As soon as we got there, we could tell things had changed. Kai was in one of the outdoor kennels. He clearly recognized Old Dog's truck, but he didn't bark. He just wagged his stubby little butt so hard it looked like it would shake loose.
K9 Guy let him out and he ran to Old Dog. He started to jump up, but K9 Guy issued a sharp command and he dropped back on four paws. Old Dog praised him for his good behavior and he wagged his butt even harder.
He kept looking sidelong at me, but he didn't come over.
"Why is he ignoring me?"
"Because he's so used to taking advantage of you, he doesn't know how to relate to you now that he knows that's not okay."
Eventually, he did wander over and gave me the same joyous welcome.
Then the real work started.
K9 Guy demonstrated how to call him. He recommended using a two-tone call, like a European ambulance siren: Kai here! He said that two-toned call is easier to hear--that's why they use it for sirens. That up-note reminds me of the beer vendors at our local baseball park: Ice cold beer HERE!"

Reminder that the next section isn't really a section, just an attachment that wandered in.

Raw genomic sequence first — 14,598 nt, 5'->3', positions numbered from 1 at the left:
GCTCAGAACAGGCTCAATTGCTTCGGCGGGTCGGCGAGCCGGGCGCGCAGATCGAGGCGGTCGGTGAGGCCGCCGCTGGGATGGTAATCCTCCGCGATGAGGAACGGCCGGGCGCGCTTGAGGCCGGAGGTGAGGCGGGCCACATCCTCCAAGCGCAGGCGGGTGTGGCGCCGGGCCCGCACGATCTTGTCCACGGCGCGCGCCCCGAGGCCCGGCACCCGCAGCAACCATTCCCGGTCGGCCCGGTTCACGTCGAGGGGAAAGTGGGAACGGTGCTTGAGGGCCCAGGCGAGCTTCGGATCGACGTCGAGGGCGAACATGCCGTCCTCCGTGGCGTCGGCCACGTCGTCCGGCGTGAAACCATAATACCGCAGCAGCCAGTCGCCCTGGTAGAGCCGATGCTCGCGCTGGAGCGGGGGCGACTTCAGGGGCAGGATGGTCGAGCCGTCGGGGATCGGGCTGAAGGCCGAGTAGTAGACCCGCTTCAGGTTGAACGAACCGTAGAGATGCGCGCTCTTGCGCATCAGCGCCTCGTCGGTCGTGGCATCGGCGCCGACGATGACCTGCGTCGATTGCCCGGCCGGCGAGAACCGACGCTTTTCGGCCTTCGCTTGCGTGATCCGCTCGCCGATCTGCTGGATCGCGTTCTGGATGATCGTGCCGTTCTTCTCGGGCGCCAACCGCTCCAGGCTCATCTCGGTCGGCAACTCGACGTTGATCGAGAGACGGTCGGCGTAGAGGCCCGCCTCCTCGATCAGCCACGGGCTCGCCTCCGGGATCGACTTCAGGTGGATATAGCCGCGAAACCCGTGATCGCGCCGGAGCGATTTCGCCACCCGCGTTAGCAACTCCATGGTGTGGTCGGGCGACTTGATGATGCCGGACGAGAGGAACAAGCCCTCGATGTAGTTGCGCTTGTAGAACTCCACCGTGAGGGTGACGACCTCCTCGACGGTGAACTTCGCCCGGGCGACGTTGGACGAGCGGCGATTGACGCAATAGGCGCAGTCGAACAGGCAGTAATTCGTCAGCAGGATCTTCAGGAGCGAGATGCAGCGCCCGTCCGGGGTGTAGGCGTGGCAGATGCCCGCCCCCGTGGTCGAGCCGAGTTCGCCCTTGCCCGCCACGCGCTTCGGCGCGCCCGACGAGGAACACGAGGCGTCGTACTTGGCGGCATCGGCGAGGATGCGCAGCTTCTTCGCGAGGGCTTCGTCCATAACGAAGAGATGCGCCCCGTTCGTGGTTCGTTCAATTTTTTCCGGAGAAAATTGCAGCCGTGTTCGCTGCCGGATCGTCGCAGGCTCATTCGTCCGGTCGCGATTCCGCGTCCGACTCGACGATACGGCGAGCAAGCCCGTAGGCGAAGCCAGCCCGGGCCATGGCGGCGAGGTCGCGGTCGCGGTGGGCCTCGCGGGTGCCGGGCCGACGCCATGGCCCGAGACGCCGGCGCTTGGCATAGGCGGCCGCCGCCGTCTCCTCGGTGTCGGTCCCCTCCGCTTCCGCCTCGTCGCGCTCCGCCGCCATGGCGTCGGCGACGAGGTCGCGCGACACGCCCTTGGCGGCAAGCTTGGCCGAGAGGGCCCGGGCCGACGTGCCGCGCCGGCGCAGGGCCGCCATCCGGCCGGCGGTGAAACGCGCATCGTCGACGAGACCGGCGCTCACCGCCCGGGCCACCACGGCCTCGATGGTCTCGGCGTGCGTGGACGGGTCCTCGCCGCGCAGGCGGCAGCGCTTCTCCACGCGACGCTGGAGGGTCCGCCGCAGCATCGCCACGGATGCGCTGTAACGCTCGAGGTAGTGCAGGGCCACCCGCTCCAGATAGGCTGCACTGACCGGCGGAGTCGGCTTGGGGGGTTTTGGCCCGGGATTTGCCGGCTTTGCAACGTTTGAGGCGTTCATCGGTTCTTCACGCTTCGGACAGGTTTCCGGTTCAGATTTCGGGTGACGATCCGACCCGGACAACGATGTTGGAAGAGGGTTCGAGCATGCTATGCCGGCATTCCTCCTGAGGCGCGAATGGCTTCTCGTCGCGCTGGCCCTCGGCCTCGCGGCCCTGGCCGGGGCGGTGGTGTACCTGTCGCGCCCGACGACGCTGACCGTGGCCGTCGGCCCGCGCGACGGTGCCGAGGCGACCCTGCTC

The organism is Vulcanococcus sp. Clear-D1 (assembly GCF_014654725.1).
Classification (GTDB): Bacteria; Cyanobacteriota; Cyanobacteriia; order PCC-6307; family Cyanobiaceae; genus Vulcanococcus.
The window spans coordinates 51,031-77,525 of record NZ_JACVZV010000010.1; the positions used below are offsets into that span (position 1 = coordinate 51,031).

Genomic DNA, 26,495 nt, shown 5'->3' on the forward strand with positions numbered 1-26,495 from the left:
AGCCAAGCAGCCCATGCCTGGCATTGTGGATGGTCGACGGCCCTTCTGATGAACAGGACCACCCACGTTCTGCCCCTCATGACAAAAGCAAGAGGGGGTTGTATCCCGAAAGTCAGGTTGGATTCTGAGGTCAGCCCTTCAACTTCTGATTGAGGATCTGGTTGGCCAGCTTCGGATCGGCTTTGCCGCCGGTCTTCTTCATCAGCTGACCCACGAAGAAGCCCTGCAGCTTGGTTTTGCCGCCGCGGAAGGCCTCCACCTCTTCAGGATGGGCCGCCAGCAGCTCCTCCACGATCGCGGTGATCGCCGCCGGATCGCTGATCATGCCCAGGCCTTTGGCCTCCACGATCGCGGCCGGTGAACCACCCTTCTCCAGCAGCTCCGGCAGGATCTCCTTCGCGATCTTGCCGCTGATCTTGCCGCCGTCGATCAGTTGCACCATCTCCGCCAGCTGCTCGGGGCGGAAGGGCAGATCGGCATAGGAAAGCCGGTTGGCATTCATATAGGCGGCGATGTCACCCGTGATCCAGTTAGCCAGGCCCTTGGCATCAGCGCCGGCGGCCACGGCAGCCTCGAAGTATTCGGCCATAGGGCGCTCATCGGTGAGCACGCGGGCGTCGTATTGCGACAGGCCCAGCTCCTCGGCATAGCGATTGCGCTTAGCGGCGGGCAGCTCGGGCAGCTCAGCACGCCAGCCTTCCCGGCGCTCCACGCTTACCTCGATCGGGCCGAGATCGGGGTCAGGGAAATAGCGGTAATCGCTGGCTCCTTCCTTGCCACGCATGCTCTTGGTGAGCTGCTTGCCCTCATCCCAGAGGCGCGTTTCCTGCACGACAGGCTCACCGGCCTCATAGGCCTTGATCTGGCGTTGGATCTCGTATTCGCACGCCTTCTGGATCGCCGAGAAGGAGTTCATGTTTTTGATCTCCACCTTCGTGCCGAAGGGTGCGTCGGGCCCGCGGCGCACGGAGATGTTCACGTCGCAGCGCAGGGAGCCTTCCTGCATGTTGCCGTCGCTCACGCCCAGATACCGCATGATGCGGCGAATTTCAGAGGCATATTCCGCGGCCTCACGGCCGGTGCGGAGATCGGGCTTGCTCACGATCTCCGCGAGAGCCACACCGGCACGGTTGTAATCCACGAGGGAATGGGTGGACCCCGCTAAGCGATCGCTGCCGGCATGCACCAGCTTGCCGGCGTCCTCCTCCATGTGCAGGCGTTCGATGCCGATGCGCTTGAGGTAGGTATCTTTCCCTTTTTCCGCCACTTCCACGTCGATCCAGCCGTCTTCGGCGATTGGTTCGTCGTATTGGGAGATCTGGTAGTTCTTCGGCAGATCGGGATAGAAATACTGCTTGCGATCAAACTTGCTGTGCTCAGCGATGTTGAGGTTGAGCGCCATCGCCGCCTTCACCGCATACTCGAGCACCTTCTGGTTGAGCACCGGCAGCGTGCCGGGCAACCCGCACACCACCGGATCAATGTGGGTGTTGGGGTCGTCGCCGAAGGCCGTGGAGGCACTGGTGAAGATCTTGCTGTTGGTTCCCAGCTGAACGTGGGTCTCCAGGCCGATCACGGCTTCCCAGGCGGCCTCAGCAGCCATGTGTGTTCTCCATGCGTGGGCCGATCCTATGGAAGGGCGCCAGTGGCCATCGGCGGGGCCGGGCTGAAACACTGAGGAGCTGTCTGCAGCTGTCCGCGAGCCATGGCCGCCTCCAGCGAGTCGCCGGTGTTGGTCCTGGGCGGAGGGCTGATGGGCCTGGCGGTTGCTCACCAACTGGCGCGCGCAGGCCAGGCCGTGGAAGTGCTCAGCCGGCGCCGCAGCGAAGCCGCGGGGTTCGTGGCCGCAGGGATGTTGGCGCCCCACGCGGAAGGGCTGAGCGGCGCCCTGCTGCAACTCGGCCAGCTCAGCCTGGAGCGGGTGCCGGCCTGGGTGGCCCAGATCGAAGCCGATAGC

Kai's recall, which didn't even meet the level of "iffy" before we dropped him off, was flawless. (And now that we've had him home for a few days, it's still very good--even when he'd rather do something else, he almost always comes when he's called, which is huge.)
We spent another twenty minutes working on walking casually, with a loose leash, and in a more controlled way, with a tighter leash. On a controlled walk, Kai kept his gaze pinned on my thigh, ready to anticipate any change of direction I might take. This is one of the things I wanted him to learn in obedience classes.
It was amazing.
Outside, another dog K9 Guy is working with barked at Kai, but he didn't bark back,. He just wandered over to the kennel and gave him a friendly sniff.
Who is this dog and what have you done Kai?
Now that he's home he no longer:
- Jumps on me when I don't do what he wants me to.
- Tries to force his way out the door ahead of me (or when he's been told he has to stay)
- Barks at the neighbors (much)
- Races up and down the fence line, tearing the grass to shreds
- Barks and lunges at people when we're out walking
He is, in short, a dog we can live with. We just have to make sure we don't let him slide back into bad habits.
(BTW--K9 Guy donated his services. He said Kai was a great dog who needed a forever family, and that was his contribution. How nice is that?)
Next week: We Interrupt this Honeymoon to Bring You a Dose of Reality